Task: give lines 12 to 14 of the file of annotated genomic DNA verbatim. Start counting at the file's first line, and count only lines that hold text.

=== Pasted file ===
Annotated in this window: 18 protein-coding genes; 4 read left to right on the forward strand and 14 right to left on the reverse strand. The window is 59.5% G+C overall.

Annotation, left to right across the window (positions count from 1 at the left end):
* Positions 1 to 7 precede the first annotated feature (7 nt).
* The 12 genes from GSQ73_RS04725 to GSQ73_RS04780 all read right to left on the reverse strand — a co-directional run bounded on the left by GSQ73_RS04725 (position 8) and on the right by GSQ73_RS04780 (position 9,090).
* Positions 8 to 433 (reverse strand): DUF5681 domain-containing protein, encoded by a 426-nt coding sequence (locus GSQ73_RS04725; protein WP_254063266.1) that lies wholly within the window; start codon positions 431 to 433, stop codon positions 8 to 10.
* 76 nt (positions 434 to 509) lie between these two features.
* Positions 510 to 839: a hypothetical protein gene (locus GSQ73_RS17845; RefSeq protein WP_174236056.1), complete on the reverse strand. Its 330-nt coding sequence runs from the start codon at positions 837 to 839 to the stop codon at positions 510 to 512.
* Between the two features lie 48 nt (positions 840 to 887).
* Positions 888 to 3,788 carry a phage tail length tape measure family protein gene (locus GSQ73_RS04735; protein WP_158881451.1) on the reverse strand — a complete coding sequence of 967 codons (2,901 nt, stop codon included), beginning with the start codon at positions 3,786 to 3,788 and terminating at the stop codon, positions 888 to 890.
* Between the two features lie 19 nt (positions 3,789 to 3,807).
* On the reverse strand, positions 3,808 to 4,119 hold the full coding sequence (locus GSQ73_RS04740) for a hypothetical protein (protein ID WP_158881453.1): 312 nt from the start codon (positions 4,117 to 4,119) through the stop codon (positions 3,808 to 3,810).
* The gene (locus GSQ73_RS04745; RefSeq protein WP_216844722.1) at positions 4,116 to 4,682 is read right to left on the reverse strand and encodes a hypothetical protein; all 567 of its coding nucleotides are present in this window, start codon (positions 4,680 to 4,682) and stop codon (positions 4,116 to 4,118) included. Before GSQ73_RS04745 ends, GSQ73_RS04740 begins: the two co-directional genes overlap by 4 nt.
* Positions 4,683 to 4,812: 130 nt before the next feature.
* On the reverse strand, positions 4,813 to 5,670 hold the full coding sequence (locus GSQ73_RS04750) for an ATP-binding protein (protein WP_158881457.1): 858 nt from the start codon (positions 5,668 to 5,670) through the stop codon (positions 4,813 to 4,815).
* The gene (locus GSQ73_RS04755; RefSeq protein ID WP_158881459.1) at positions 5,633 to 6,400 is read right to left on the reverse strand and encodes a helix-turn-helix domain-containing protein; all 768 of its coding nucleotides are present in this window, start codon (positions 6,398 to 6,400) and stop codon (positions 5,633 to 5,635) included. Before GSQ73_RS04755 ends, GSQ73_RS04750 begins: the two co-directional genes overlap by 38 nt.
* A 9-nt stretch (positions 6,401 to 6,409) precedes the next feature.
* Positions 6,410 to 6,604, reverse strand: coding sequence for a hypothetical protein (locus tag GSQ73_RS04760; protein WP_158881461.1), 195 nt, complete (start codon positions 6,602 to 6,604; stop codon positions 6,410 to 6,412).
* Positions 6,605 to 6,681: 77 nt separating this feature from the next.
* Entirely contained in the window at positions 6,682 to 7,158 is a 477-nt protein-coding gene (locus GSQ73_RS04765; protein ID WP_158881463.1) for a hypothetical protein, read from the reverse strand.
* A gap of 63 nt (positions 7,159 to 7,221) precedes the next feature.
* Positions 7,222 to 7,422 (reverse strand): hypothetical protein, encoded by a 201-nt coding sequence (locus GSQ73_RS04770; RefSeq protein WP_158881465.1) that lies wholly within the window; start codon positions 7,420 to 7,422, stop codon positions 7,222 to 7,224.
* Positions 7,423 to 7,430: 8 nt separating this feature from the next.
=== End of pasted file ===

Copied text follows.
* The gene (locus GSQ73_RS04745; RefSeq protein WP_216844722.1) at positions 4,116 to 4,682 is read right to left on the reverse strand and encodes a hypothetical protein; all 567 of its coding nucleotides are present in this window, start codon (positions 4,680 to 4,682) and stop codon (positions 4,116 to 4,118) included. Before GSQ73_RS04745 ends, GSQ73_RS04740 begins: the two co-directional genes overlap by 4 nt.
* Positions 4,683 to 4,812: 130 nt before the next feature.
* On the reverse strand, positions 4,813 to 5,670 hold the full coding sequence (locus GSQ73_RS04750) for an ATP-binding protein (protein WP_158881457.1): 858 nt from the start codon (positions 5,668 to 5,670) through the stop codon (positions 4,813 to 4,815).